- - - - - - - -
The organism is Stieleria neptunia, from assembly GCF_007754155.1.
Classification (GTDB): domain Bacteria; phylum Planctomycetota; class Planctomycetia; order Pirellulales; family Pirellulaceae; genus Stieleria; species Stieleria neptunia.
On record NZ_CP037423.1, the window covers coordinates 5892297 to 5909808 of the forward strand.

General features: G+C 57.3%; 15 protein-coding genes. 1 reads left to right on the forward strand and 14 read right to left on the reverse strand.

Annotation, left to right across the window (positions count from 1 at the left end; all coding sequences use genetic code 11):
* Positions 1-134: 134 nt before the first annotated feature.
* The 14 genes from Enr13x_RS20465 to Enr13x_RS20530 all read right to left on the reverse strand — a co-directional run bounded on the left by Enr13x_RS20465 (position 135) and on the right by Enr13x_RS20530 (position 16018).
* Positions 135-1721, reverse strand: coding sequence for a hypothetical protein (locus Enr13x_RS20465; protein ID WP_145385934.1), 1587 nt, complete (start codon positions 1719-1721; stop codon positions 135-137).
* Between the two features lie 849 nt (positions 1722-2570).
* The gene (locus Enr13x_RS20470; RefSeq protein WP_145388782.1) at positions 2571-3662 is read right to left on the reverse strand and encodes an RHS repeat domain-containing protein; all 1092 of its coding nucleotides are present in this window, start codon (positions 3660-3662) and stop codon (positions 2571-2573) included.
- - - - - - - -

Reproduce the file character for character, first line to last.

The organism is Stieleria neptunia, from assembly GCF_007754155.1.
Classification (GTDB): domain Bacteria; phylum Planctomycetota; class Planctomycetia; order Pirellulales; family Pirellulaceae; genus Stieleria; species Stieleria neptunia.
On record NZ_CP037423.1, the window covers coordinates 5892297 to 5909808 of the forward strand.

General features: G+C 57.3%; 15 protein-coding genes. 1 reads left to right on the forward strand and 14 read right to left on the reverse strand.

Annotation, left to right across the window (positions count from 1 at the left end; all coding sequences use genetic code 11):
* Positions 1-134: 134 nt before the first annotated feature.
* The 14 genes from Enr13x_RS20465 to Enr13x_RS20530 all read right to left on the reverse strand — a co-directional run bounded on the left by Enr13x_RS20465 (position 135) and on the right by Enr13x_RS20530 (position 16018).
* Positions 135-1721, reverse strand: coding sequence for a hypothetical protein (locus Enr13x_RS20465; protein ID WP_145385934.1), 1587 nt, complete (start codon positions 1719-1721; stop codon positions 135-137).
* Between the two features lie 849 nt (positions 1722-2570).
* The gene (locus Enr13x_RS20470; RefSeq protein WP_145388782.1) at positions 2571-3662 is read right to left on the reverse strand and encodes an RHS repeat domain-containing protein; all 1092 of its coding nucleotides are present in this window, start codon (positions 3660-3662) and stop codon (positions 2571-2573) included.